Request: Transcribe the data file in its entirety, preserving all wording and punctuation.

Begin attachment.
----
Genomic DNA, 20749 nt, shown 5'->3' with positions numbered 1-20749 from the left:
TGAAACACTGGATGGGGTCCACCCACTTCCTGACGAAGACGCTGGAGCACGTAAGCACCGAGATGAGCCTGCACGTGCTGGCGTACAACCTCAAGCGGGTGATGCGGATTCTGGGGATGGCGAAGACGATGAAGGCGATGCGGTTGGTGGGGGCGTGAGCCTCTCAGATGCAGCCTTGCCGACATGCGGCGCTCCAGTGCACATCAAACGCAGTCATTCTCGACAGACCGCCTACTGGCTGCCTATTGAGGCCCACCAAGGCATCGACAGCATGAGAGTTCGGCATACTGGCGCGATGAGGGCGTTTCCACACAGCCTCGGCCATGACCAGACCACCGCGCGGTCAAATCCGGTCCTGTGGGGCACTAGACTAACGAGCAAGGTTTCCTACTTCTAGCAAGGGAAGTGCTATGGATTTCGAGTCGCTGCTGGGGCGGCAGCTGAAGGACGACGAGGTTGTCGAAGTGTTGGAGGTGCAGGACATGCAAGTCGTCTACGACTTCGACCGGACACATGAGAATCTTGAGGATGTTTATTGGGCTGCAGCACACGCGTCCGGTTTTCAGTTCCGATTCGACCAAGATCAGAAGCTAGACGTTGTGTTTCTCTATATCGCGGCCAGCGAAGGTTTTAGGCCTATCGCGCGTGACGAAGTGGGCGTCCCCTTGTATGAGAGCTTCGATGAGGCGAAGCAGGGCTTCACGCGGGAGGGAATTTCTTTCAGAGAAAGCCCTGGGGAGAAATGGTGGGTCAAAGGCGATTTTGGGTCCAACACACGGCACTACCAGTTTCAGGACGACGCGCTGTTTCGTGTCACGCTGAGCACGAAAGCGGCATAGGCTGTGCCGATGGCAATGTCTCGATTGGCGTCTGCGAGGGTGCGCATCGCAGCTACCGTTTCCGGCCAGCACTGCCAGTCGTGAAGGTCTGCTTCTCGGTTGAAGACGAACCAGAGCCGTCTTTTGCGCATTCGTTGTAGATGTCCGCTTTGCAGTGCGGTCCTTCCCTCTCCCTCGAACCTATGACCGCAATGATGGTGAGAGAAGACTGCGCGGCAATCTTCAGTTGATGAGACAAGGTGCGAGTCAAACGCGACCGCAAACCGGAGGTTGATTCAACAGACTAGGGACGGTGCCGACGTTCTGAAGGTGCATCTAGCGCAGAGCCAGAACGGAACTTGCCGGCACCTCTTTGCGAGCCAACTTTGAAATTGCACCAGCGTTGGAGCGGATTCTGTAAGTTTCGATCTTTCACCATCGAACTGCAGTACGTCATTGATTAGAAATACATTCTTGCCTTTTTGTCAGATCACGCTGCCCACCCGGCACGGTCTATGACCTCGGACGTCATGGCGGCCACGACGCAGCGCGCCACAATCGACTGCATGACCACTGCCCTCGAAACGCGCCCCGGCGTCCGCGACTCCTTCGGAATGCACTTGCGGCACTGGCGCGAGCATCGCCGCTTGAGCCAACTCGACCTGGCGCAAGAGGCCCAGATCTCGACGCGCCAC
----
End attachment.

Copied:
Genomic DNA, 20749 nt, shown 5'->3' with positions numbered 1-20749 from the left:
TGAAACACTGGATGGGGTCCACCCACTTCCTGACGAAGACGCTGGAGCACGTAAGCACCGAGATGAGCCTGCACGTGCTGGCGTACAACCTCAAGCGGGTGATGCGGATTCTGGGGATGGCGAAGACGATGAAGGCGATGCGGTTGGTGGGGGCGTGAGCCTCTCAGATGCAGCCTTGCCGACATGCGGCGCTCCAGTGCACATCAAACGCAGTCATTCTCGACAGACCGCCTACTGGCTGCCTATTGAGGCCCACCAAGGCATCGACAGCATGAGAGTTCGGCATACTGGCGCGATGAGGGCGTTTCCACACAGCCTCGGCCATGACCAGACCACCGCGCGGTCAAATCCGGTCCTGTGGGGCACTAGACTAACGAGCAAGGTTTCCTACTTCTAGCAAGGGAAGTGCTATGGATTTCGAGTCGCTGCTGGGGCGGCAGCTGAAGGACGACGAGGTTGTCGAAGTGTTGGAGGTGCAGGACATGCAAGTCGTCTACGACTTCGACCGGACACATGAGAATCTTGAGGATGTTTATTGGGCTGCAGCACACGCGTCCGGTTTTCAGTTCCGATTCGACCAAGATCAGAAGCTAGACGTTGTGTTTCTCTATATCGCGGCCAGCGAAGGTTTTAGGCCTATCGCGCGTGACGAAGTGGGCGTCCCCTTGTATGAGAGCTTCGATGAGGCGAAGCAGGGCTTCACGCGGGAGGGAATTTCTTTCAGAGAAAGCCCTGGGGAGAAATGGTGGGTCAAAGGCGATTTTGGGTCCAACACACGGCACTACCAGTTTCAGGACGACGCGCTGTTTCGTGTCACGCTGAGCACGAAAGCGGCATAGGCTGTGCCGATGGCAATGTCTCGATTGGCGTCTGCGAGGGTGCGCATCGCAGCTACCGTTTCCGGCCAGCACTGCCAGTCGTGAAGGTCTGCTTCTCGGTTGAAGACGAACCAGAGCCGTCTTTTGCGCATTCGTTGTAGATGTCCGCTTTGCAGTGCGGTCCTTCCCTCTCCCTCGAACCTATGACCGCAATGATGGTGAGAGAAGACTGCGCGGCAATCTTCAGTTGATGAGACAAGGTGCGAGTCAAACGCGACCGCAAACCGGAGGTTGATTCAACAGACTAGGGACGGTGCCGACGTTCTGAAGGTGCATCTAGCGCAGAGCCAGAACGGAACTTGCCGGCACCTCTTTGCGAGCCAACTTTGAAATTGCACCAGCGTTGGAGCGGATTCTGTAAGTTTCGATCTTTCACCATCGAACTGCAGTACGTCATTGATTAGAAATACATTCTTGCCTTTTTGTCAGATCACGCTGCCCACCCGGCACGGTCTATGACCTCGGACGTCATGGCGGCCACGACGCAGCGCGCCACAATCGACTGCATGACCACTGCCCTCGAAACGCGCCCCGGCGTCCGCGACTCCTTCGGAATGCACTTGCGGCACTGGCGCGAGCATCGCCGCTTGAGCCAACTCGACCTGGCGCAAGAGGCCCAGATCTCGACGCGCCAC